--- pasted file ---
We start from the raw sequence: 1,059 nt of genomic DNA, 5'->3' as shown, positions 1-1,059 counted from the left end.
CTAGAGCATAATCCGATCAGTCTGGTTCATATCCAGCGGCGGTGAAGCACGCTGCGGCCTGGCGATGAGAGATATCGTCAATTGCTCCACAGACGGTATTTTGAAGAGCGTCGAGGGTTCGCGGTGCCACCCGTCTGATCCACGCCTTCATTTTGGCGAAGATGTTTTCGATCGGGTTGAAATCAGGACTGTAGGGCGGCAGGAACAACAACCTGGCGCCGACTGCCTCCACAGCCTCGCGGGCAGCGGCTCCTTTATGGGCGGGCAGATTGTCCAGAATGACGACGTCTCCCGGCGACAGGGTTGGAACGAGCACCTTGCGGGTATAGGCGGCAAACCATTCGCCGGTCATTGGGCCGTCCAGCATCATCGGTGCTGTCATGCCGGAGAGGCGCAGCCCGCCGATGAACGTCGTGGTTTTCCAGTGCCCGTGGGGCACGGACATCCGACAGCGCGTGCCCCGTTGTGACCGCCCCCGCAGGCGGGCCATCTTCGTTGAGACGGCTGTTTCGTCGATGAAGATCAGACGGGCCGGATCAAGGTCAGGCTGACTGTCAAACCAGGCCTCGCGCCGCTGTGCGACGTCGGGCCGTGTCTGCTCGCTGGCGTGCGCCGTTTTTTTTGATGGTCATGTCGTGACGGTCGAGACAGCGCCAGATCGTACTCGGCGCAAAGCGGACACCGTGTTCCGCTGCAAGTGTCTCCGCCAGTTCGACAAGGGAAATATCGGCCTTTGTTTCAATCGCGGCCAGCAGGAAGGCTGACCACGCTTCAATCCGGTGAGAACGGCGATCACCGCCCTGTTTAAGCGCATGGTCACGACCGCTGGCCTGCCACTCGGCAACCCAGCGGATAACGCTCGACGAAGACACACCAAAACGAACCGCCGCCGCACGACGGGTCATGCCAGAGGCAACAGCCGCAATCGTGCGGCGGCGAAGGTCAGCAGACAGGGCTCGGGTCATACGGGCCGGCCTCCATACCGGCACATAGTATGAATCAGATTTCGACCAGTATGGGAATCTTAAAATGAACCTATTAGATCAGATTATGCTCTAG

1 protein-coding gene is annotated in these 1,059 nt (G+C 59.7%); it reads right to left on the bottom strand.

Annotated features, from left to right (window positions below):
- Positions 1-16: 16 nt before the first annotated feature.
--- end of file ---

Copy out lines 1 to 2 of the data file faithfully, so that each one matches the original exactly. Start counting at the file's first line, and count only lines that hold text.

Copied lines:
We start from the raw sequence: 1,059 nt of genomic DNA, 5'->3' as shown, positions 1-1,059 counted from the left end.
CTAGAGCATAATCCGATCAGTCTGGTTCATATCCAGCGGCGGTGAAGCACGCTGCGGCCTGGCGATGAGAGATATCGTCAATTGCTCCACAGACGGTATTTTGAAGAGCGTCGAGGGTTCGCGGTGCCACCCGTCTGATCCACGCCTTCATTTTGGCGAAGATGTTTTCGATCGGGTTGAAATCAGGACTGTAGGGCGGCAGGAACAACAACCTGGCGCCGACTGCCTCCACAGCCTCGCGGGCAGCGGCTCCTTTATGGGCGGGCAGATTGTCCAGAATGACGACGTCTCCCGGCGACAGGGTTGGAACGAGCACCTTGCGGGTATAGGCGGCAAACCATTCGCCGGTCATTGGGCCGTCCAGCATCATCGGTGCTGTCATGCCGGAGAGGCGCAGCCCGCCGATGAACGTCGTGGTTTTCCAGTGCCCGTGGGGCACGGACATCCGACAGCGCGTGCCCCGTTGTGACCGCCCCCGCAGGCGGGCCATCTTCGTTGAGACGGCTGTTTCGTCGATGAAGATCAGACGGGCCGGATCAAGGTCAGGCTGACTGTCAAACCAGGCCTCGCGCCGCTGTGCGACGTCGGGCCGTGTCTGCTCGCTGGCGTGCGCCGTTTTTTTTGATGGTCATGTCGTGACGGTCGAGACAGCGCCAGATCGTACTCGGCGCAAAGCGGACACCGTGTTCCGCTGCAAGTGTCTCCGCCAGTTCGACAAGGGAAATATCGGCCTTTGTTTCAATCGCGGCCAGCAGGAAGGCTGACCACGCTTCAATCCGGTGAGAACGGCGATCACCGCCCTGTTTAAGCGCATGGTCACGACCGCTGGCCTGCCACTCGGCAACCCAGCGGATAACGCTCGACGAAGACACACCAAAACGAACCGCCGCCGCACGACGGGTCATGCCAGAGGCAACAGCCGCAATCGTGCGGCGGCGAAGGTCAGCAGACAGGGCTCGGGTCATACGGGCCGGCCTCCATACCGGCACATAGTATGAATCAGATTTCGACCAGTATGGGAATCTTAAAATGAACCTATTAGATCAGATTATGCTCTAG